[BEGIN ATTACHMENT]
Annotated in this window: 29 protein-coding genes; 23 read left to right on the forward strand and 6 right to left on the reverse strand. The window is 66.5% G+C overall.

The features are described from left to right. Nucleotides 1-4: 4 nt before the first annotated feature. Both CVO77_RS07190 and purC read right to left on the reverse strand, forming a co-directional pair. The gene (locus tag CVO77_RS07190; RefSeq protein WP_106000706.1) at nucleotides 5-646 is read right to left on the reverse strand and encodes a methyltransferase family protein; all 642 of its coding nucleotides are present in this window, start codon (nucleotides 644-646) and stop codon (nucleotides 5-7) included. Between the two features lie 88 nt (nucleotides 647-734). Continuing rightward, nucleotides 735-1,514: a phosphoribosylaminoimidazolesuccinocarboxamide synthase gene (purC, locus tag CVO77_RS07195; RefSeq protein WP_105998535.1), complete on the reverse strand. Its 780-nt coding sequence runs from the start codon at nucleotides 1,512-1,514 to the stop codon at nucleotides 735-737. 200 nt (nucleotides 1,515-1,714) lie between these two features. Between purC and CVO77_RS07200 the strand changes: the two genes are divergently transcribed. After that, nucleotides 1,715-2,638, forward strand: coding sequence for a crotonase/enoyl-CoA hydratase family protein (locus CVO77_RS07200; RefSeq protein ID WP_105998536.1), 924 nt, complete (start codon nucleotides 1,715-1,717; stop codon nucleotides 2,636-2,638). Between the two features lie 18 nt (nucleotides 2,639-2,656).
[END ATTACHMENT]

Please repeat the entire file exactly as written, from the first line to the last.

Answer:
Annotated in this window: 29 protein-coding genes; 23 read left to right on the forward strand and 6 right to left on the reverse strand. The window is 66.5% G+C overall.

The features are described from left to right. Nucleotides 1-4: 4 nt before the first annotated feature. Both CVO77_RS07190 and purC read right to left on the reverse strand, forming a co-directional pair. The gene (locus tag CVO77_RS07190; RefSeq protein WP_106000706.1) at nucleotides 5-646 is read right to left on the reverse strand and encodes a methyltransferase family protein; all 642 of its coding nucleotides are present in this window, start codon (nucleotides 644-646) and stop codon (nucleotides 5-7) included. Between the two features lie 88 nt (nucleotides 647-734). Continuing rightward, nucleotides 735-1,514: a phosphoribosylaminoimidazolesuccinocarboxamide synthase gene (purC, locus tag CVO77_RS07195; RefSeq protein WP_105998535.1), complete on the reverse strand. Its 780-nt coding sequence runs from the start codon at nucleotides 1,512-1,514 to the stop codon at nucleotides 735-737. 200 nt (nucleotides 1,515-1,714) lie between these two features. Between purC and CVO77_RS07200 the strand changes: the two genes are divergently transcribed. After that, nucleotides 1,715-2,638, forward strand: coding sequence for a crotonase/enoyl-CoA hydratase family protein (locus CVO77_RS07200; RefSeq protein ID WP_105998536.1), 924 nt, complete (start codon nucleotides 1,715-1,717; stop codon nucleotides 2,636-2,638). Between the two features lie 18 nt (nucleotides 2,639-2,656).